Traditional ways of work simply aren't sustainable and effective because the still-ongoing technological revolution is reshaping all products and services that have been made before, creating new products/services, concepts and work titles.
Reports indicated that the U.S. auto industry was opening up beginning this week. Ford was scheduled to reopen May 18 along with Fiat Chrysler and GM. Volvo, Toyota, Tesla, Subaru and Honda began production May 11. BMW, Hyundai-Kia and Mercedes-Benz restarted production May 4.
Workers at aircraft manufacturer De Havilland Canada began returning to work on Monday May 4 at its Toronto plant. The first phase involved the return of 100 employees, concentrating on pre-flight activities and deliveries.
Scientists from the University of Southern California (USC) claim to have developed an inexpensive, safe redox flow battery. Iron sulfate – a cheap waste product of the steel industry – is utilized along with anthraquinone disulfonic acid (AQDS) organic material, which is already used to improve the stability and solubility of redox flow batteries.
In January, we reported that hydrogen was used to replace coal for the first time in a blast furnace, but the move to hydrogen is fraught with many challenges. It now appears that natural gas could be the easier fuel to usurp coal’s dominance in steelmaking.
We always like a good recycling story. Earlier this year, AMG Vanadium signed a long-term agreement to recycle oil-refinery and power-plant waste products into specialty metals used in automotive, energy transmission and infrastructure applications.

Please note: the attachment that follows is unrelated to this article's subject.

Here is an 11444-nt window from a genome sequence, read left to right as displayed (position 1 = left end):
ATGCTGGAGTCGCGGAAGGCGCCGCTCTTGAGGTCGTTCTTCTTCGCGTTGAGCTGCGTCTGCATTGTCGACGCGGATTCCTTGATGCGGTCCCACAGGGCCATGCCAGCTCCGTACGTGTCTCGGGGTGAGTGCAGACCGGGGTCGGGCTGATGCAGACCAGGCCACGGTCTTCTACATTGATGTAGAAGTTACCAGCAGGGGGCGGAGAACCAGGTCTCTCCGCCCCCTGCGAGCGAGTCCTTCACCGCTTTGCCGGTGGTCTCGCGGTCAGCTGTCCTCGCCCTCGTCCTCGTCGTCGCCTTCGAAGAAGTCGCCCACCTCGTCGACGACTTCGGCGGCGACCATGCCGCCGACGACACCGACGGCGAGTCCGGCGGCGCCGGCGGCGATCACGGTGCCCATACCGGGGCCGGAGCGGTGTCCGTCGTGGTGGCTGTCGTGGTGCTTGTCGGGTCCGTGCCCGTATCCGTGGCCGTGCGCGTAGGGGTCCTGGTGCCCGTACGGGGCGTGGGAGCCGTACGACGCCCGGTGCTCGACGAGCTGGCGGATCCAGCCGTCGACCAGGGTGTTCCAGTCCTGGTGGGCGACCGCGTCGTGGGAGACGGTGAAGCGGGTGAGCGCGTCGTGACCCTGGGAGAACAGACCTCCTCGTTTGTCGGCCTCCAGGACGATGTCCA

NASA recently released concept images of its first all-electric X-plane, the X-57 Maxell, in its final configuration. The plane’s high-lift motors will deactivate during cruise mode, and its propeller blades will fold into the nacelles to reduce drag. The motors will reactivate and use centrifugal force to spin the blades back out to provide necessary lift for landing.
Lordstown Motors, a startup manufacturer of electric pickup trucks, plans to introduce the first production-intent Endurance sometime in early summer, possibly via a virtual reveal from its Ohio headquarters due to COVID-19. The company expects first deliveries to take place in January 2021.
Check out the May 2020 issue of Industrial Heating, which features "Automotive and COVID-19: Radiators to Respirators, "Developments of Plasma Processing in Surface-Treating Technology", and much more.